In the case of one group doing poorly and the other groups having a good toss could be explained by the same event.   The leader of the poorly performing group took them on longer flight but not enough for the entire group to break or eventually a different bird took lead and brought the team home on the right course.

In any flock there are excellent birds and poor birds.   There will always be a battle for the lead position.   Until the poor leaders are lost from training, there is always the chance of a poor return.    So this is the secondary goal of our training.   To train until we have enough confident leaders and any birds that are true followers or dummies are gone from the team.

Training Your Racing Pigeons to Break by Domanski Family Lofts

The Leading Online Pigeon Racing and Racing Pigeons Magazine – The Pigeon Insider

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12 thoughts on “Training Your Racing Pigeons to Break

  1. I am a pigeon flyer from Lowood Qld, I fly with the lockyer club…another pigeon flyer approached me last year , he wanted me to toss with him..i would like some feed back on weather to fly as a large pack or fly small lots such as 10 pigeons or less to get the best out of the …2015 year was a big flop for me,i think it may be related to the large flock as the birds didn’t have to think to hard to get home…what do you think…

  2. in my experience by far the easiest option is to get birds that like to race hard, ie front runners. you’d never make a front runner out of an ordinary pigeon. you breed birds that find the front of the flock then the rest is fairly immaterial. 2 up at a time seems to work well, as does plenty of experience on your line of flight (not the flocks) having said that loft position does count, besides the skill of the fancier and the well-being of the flock. is there an unfairer form of competition than pigeon racing? rj – former Adelaide flyer and now a kiwi flyer

  3. I think this is an interesting article. I don’t think that you can win short races this way unless all the pigeons in the race have to follow a specific route home ( between 2 mountain ranges or large bodies of water) if the front the birds are returning too is wide the birds that win the race win it from the release point. Go watch a large release if you are able to, there are always a handful of birds that take off. They don’t waste time circling. The best method I have found to train for this is to find where there are large flocks of commies. I scare the commies and release my birds so they learn to fly threw the commies. It is time consuming but well worth the effort. Good flying to all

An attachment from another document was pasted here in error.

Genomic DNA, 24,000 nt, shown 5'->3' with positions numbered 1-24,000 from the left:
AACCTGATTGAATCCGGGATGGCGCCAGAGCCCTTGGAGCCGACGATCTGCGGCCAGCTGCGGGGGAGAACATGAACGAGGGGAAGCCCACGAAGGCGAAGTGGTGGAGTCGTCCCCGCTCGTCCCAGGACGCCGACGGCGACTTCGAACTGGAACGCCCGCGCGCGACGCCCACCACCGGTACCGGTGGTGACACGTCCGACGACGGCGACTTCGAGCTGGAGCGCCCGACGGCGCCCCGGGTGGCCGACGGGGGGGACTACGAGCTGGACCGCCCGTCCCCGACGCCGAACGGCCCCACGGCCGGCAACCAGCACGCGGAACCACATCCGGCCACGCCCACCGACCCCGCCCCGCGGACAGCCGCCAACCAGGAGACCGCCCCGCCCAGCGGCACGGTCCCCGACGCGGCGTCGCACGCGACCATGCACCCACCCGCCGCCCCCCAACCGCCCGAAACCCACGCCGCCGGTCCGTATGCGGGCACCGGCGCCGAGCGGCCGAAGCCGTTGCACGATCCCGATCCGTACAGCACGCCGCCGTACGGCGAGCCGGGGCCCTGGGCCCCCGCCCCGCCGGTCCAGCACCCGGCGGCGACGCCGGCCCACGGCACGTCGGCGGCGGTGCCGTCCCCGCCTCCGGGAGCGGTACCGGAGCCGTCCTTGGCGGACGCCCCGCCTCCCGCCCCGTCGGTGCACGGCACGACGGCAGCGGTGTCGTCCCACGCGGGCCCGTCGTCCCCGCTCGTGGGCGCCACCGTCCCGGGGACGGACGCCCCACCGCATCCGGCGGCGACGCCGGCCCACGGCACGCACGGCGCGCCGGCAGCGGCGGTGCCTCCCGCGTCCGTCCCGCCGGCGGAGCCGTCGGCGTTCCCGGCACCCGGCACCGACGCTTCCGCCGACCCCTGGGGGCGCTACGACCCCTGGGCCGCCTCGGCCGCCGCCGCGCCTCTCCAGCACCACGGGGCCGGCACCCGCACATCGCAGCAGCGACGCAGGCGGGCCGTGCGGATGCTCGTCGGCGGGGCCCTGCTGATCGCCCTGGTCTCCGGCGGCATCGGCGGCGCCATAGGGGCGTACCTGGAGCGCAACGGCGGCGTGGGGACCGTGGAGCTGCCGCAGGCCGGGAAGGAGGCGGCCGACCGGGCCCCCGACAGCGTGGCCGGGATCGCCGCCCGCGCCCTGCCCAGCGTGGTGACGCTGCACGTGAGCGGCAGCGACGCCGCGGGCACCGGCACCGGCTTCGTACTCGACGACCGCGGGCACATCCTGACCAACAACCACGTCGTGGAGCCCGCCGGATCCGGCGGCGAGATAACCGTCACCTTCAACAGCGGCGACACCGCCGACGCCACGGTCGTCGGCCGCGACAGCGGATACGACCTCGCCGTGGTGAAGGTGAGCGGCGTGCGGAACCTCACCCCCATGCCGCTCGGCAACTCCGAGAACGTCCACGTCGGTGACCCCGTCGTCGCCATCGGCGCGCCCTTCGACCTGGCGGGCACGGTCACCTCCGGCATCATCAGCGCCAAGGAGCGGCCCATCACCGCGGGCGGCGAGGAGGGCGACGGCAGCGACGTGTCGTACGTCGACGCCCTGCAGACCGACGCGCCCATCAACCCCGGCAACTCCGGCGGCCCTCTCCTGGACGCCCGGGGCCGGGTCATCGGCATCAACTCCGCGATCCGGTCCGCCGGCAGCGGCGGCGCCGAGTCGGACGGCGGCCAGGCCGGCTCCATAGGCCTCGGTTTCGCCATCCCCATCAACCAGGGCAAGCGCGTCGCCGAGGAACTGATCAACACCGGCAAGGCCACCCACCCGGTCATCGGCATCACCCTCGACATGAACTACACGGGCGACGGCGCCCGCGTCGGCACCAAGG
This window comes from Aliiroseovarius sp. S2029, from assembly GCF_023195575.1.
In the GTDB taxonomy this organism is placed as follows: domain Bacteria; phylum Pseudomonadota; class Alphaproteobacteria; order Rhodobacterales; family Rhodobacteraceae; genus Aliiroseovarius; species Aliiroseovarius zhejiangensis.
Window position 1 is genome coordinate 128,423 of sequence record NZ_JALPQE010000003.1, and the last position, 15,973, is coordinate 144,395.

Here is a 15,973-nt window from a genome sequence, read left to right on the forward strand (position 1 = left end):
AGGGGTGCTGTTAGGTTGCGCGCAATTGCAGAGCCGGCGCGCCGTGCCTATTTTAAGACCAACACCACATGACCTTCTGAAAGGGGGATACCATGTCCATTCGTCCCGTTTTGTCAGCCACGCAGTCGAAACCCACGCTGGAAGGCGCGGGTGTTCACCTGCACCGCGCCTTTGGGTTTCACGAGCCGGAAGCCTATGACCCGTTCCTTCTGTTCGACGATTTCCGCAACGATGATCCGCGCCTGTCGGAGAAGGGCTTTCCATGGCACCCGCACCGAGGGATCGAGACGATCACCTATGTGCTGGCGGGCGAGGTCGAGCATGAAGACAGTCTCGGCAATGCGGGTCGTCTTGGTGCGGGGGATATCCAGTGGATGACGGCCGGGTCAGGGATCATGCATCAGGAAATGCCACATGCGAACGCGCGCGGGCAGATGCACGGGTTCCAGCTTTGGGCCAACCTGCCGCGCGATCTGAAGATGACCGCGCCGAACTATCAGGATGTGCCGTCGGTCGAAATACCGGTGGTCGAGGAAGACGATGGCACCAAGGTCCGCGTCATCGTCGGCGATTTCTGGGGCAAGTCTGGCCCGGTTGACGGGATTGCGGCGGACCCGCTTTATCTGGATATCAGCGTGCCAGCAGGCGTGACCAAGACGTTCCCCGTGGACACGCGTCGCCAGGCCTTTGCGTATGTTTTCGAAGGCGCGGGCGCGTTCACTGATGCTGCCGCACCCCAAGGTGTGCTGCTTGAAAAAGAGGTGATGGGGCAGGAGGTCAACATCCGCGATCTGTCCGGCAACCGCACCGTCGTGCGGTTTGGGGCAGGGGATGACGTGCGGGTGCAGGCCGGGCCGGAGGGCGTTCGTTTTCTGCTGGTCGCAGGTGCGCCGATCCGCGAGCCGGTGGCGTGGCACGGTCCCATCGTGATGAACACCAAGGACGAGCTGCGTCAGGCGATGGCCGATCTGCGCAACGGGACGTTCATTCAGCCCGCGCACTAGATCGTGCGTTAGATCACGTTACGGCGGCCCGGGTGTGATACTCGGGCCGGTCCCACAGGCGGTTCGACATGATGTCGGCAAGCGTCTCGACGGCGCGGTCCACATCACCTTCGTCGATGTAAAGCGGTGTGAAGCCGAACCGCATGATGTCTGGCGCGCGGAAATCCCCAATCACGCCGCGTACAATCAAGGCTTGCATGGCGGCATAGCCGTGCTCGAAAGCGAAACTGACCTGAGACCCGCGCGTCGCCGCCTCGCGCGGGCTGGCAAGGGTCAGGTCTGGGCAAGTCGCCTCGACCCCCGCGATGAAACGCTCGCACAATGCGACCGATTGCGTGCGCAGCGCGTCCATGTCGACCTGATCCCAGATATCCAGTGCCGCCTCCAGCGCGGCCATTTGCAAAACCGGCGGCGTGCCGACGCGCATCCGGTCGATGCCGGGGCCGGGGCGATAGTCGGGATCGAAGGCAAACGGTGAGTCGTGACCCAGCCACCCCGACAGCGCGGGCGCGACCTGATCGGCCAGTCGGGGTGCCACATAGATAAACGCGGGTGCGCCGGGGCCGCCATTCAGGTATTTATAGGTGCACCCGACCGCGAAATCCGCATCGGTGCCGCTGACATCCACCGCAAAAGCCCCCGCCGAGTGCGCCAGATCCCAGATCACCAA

4. Breaking from the flock is an unnatural thing for Pigeons to do. Their desire to get home must supersede flock dependance. This comes from love of loft and motivation to get home. Naturally to lead would be better and easier to travel on a straighter line home.
    Birds must have the confidence and desire to break, single tossing and small group tossing helps build that confidence to travel alone.

  5. What evidence do you have that our birds “race” or “battle for the lead” on the way home? As stated above (or, contradicted) we have no idea what happens between the release point and home. The birds do not know they are in a race. To assume they “battle” or “compete” to be in front is pure speculation IMO. I agree that single, double, or small group tossing builds necessary confidence, but not because they race each other home. Small group tossing with another fancier who live off the line of flight would be most beneficial.

    1. Hi pigeon Photographer i find good pigeons find the short way home that is why they are good pigeons then you have your pigeons that are not as good but they will give you a good
      race when sent and then there are the bad pigeons well they are always last getting home
      and that is 70 to 80% of the birds on a race trailer. Regards Brad,

  6. Hi Chris this is the way i see it and it is very simple good birds always find a shorter way home
    better birds follow some and your bad birds are your followers in a race trailer in most races
    70 to 80% of the birds are birds that are not what we strive for all you have to do is watch your
    club and combine and fed results it will will be different for short and long distances in most
    cases but it is very simple to me Brad.

    1. Brad,
      I single tossed a couple of years back,(I think it does absolutely nothing to make your birds Break!!) but it did teach me something. So im up releasing the pigeons one at a time. First bird up…….circles and circles will not leave, finally it makes its way home. Next bird……like a rocket for home. Long story short, my best racers were the ones that shot out like a rocket and the duds would just circle. And even the next time and the time after that the duds remained duds they didn’t learn anything.

  7. Good points above.

    As the author stated time and money are a factor.But to be a good fancier or a champiom fancier you have to have both these factors.
    I found that tossing my birds 2’s up worked the best for me.Started with small groups at first 6 to 8 at a time and as these birds built up confidence, then I tossed them 2 at a time.Single up also works well but I feel birds need to race each other home and develope that competitive instinct.